City Council President Paul Krekorian will not excuse Kevin de León’s council absences

Kevin de León at a campaign event
Councilman Kevin de León at the grand opening of his mayoral campaign headquarters in March.
(Gary Coronado / Los Angeles Times)

Los Angeles City Council President Paul Krekorian had harsh words Monday for his colleague Kevin de León, telling the embattled council member in a letter that his continued presence on the legislative body was “causing actual ongoing harm” to the practical operation of the council.

Krekorian said he would not grant De León’s request to be temporarily excused from council meetings.

De León’s office did not respond when asked Monday afternoon about Krekorian’s letter.

The letter comes five days after De León vowed not to resign in the wake of an incendiary leaked audio recording in which city leaders made racist and derogatory comments about a number of groups.


L.A. City Councilmember Kevin De León says he won’t resign following calls for him to step down after the leak of an audio conversation in which racist and disparaging comments were made.

Oct. 19, 2022

Former Council President Nury Martinez and former Los Angeles County Federation of Labor President Ron Herrera resigned from their posts in the days after The Times first reported on the leak this month. But De León and Councilmember Gil Cedillo, who also participated, remain on the council, despite President Biden, Gov. Gavin Newsom and virtually all of the local political establishment calling for them to go.

De León, who has repeatedly apologized for his participation in the conversation, sent a letter to Krekorian Wednesday asking to be excused from future council meetings so that he could “refocus my energy on meeting directly with those I represent to begin the process to help heal those that have been harmed.”

But Krekorian rejected this request, telling De León on Monday that there “is no path forward that includes your continued participation in this council.”

De León, 55, has two years left in his term to represent the 14th Council District, which includes downtown, Boyle Heights, Eagle Rock and other neighborhoods.

In an interview Sunday with NBC 4’s Conan Nolan, De León reiterated his position that stepping down would leave his constituents with “no voice in City Hall.”

De León, who finished third in the June mayoral primary, launched his bid to lead the city less than a year after taking office on the council. Should he have won the mayor’s race, he would have had to step down in December, leaving his office vacant and probably necessitating a special election.


Despite the outrage, some in De León’s district described the scandal as overblown and said in interviews last week that De León shouldn’t step down.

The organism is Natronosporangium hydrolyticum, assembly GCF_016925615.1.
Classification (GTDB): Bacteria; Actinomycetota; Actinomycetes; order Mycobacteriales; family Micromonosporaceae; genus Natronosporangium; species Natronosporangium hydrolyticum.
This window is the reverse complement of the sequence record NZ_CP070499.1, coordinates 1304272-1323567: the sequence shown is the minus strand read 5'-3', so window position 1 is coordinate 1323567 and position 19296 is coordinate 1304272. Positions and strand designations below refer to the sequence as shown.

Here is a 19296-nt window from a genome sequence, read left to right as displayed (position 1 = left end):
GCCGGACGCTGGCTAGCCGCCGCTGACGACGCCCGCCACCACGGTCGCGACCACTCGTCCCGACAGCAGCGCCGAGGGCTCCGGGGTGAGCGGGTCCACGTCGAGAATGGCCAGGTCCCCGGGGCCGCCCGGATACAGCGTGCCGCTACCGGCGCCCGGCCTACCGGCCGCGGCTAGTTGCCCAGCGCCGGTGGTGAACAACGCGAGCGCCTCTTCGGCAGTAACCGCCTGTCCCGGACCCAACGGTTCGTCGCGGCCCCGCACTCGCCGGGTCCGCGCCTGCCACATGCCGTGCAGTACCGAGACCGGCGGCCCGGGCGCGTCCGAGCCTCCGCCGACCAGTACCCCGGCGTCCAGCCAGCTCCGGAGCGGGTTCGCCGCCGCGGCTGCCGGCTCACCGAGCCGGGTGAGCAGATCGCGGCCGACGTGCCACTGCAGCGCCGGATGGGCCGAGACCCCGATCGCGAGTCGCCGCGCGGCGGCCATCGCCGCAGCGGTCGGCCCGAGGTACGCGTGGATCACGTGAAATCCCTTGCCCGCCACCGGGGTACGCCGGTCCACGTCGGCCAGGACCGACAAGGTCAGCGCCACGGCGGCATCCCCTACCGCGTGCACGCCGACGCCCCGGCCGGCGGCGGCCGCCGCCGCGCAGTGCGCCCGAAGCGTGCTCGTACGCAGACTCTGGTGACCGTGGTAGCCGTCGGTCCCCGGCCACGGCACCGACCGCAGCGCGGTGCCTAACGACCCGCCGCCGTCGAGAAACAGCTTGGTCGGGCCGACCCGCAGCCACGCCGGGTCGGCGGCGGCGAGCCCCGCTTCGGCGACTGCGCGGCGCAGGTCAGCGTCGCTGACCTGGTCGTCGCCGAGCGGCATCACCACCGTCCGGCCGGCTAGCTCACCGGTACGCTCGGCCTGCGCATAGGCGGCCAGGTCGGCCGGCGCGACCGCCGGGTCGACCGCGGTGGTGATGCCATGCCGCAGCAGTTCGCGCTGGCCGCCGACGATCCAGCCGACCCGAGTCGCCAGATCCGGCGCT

The racist comments on a recording that rocked Los Angeles City Hall ensnared Councilman Kevin de León in controversy. The tape also revealed an undercurrent of ambition and grievance in his political career.

Oct. 14, 2022

But Krekorian saw no way forward for the beleaguered council member, writing in his letter that De León’s constituents “need to start fresh” and saying a special election would give them that opportunity.

Krekorian vowed that the council would schedule a special election immediately if De León resigns in order to “minimize disruption” and said he would “ensure that a caretaker provides essential constituent services to the people of the 14th District” in the interim.

There does not appear to be any legal mechanism for his fellow council members to remove De León, meaning short of him resigning, a successful recall election is likely the only way he would leave office early.

A provision in the City Charter deems a council office vacant when “the incumbent has been absent from the City without the consent of the Council for more than 60 consecutive days,” or when the incumbent “has ceased to discharge the duties of the office for 90 consecutive days, except when prevented by illness, injury, or other reasonable cause.”

City Clerk Holly Wolcott said Friday that that 60-day rule would apply only if someone was actually outside the boundaries of the city without approval, whereas the 90-day rule is interpreted to be about fulfilling the duties of office.


But even if De León remains absent from the council’s thrice-weekly meetings for months, it’s unlikely that the 90-day provision would apply.

“I think it is reasonable to assume that as long as a council member is fulfilling most aspects of their duty of office such as constituent services, they are considered at work regardless of whether they attend council meetings,” Wolcott told The Times in an email Friday.

Wolcott said she didn’t know of any applicable case law and noted that the section is “subject to interpretation and legal challenge.”

After a week of virtual meetings following a COVID-19 exposure, the council is set to return to its City Hall chambers Tuesday morning.

Pete Brown, a spokesperson for De León, said Monday evening that De León would not be attending council meetings this week.